Family literacy programs in North America and the United Kingdom have enjoyed widespread public and political support. Thousands of initiatives following a variety of models currently operate under the spectrum of family literacy programs. In this paper, the influence of learning theories, the research on children's early literacy development, and the sociopolitical context with gave rise to the intervention movement, will be reviewed with respect to their impact on current models of family literacy programs. The research on program evaluation is also considered, and is related to current practice and future directions in family literacy programming.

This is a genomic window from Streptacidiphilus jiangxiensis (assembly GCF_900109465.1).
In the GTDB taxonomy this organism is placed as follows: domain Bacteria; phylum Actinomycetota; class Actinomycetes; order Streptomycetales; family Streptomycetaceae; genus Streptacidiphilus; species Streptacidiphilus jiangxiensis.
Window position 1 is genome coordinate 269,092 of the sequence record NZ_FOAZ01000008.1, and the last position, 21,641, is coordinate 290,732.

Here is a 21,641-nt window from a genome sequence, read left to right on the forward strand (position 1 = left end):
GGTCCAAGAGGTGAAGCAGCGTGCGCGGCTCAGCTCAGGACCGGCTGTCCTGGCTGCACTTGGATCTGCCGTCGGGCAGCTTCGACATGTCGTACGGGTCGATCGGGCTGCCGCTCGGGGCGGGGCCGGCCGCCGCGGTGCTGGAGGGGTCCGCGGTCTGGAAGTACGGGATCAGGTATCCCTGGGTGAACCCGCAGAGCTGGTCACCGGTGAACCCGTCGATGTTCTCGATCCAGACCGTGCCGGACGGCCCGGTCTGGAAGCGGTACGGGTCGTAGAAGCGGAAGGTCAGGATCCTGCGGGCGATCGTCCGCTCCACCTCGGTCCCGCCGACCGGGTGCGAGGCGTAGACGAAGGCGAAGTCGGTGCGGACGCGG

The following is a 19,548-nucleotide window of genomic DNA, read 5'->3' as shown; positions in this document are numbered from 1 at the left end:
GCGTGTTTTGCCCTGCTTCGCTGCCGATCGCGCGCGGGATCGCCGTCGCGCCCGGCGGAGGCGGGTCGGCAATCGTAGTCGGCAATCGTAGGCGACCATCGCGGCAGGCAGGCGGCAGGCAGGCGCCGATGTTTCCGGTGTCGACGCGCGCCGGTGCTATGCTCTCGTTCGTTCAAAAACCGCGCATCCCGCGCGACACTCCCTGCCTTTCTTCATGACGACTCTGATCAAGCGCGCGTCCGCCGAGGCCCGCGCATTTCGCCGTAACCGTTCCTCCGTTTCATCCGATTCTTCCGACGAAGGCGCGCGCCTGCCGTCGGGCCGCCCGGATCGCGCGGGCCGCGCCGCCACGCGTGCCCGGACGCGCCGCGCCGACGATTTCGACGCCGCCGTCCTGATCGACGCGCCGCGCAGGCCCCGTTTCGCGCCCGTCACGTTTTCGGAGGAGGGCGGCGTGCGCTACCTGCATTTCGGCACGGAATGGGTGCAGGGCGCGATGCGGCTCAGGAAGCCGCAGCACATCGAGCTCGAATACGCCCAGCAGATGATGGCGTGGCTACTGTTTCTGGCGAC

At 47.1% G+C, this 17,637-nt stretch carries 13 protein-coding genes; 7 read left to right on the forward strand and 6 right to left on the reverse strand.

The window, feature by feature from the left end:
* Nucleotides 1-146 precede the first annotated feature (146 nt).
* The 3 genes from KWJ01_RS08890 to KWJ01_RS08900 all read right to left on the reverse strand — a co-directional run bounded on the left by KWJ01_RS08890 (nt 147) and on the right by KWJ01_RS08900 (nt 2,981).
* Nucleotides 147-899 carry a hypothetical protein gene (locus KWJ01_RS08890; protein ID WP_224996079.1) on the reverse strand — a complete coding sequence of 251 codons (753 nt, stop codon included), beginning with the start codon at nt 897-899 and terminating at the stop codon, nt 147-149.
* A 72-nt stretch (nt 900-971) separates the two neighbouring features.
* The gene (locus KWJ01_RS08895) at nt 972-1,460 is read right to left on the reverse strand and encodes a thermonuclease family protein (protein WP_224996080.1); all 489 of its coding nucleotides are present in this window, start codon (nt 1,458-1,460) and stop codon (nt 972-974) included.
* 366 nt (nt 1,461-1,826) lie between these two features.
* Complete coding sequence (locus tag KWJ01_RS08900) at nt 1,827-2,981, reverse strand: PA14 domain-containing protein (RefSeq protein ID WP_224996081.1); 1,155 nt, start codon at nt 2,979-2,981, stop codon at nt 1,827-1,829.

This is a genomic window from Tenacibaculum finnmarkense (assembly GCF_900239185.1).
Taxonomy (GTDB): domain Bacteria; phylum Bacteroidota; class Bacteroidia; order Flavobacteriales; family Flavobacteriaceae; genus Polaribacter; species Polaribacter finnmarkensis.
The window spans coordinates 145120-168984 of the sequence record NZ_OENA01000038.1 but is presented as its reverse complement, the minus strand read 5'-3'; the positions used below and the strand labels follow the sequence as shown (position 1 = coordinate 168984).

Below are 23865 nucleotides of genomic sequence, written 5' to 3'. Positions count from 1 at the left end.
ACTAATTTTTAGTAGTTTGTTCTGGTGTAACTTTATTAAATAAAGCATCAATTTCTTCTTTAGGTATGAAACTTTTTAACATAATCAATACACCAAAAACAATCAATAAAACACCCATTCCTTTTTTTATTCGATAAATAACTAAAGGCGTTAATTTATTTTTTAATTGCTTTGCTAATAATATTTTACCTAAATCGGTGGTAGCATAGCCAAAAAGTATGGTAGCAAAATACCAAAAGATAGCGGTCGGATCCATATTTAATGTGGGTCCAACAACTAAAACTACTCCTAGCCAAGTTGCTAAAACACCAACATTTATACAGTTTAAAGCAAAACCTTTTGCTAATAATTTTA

The goal of this paper was to examine promising effects of a bilingual family literacy program: to track the changes of families’ literacy activities through a bilingual family literacy intervention, and to examine the children literacy gains in both Chinese and English across socioeconomic sub-groups. The intervention was an eight-week, two hours per week, literacy program in three Chinese communities in Toronto. Parents, with their children, participated in the program. The extremely high attendance rate provided evidence that families enjoyed the family literacy intervention and felt that the sessions were worthwhile. For their families’ literacy activities, the three sites followed the same trend: reaching the peak of activity at week four, slightly dropping down at weeks five and six, and then increasing to a second peak at week seven or week eight. Results also showed that across the three groups, children of mothers with lower education levels made fewer gains in their English expressive vocabularies and their Chinese expressive vocabularies, than children whose mothers had a higher level of education.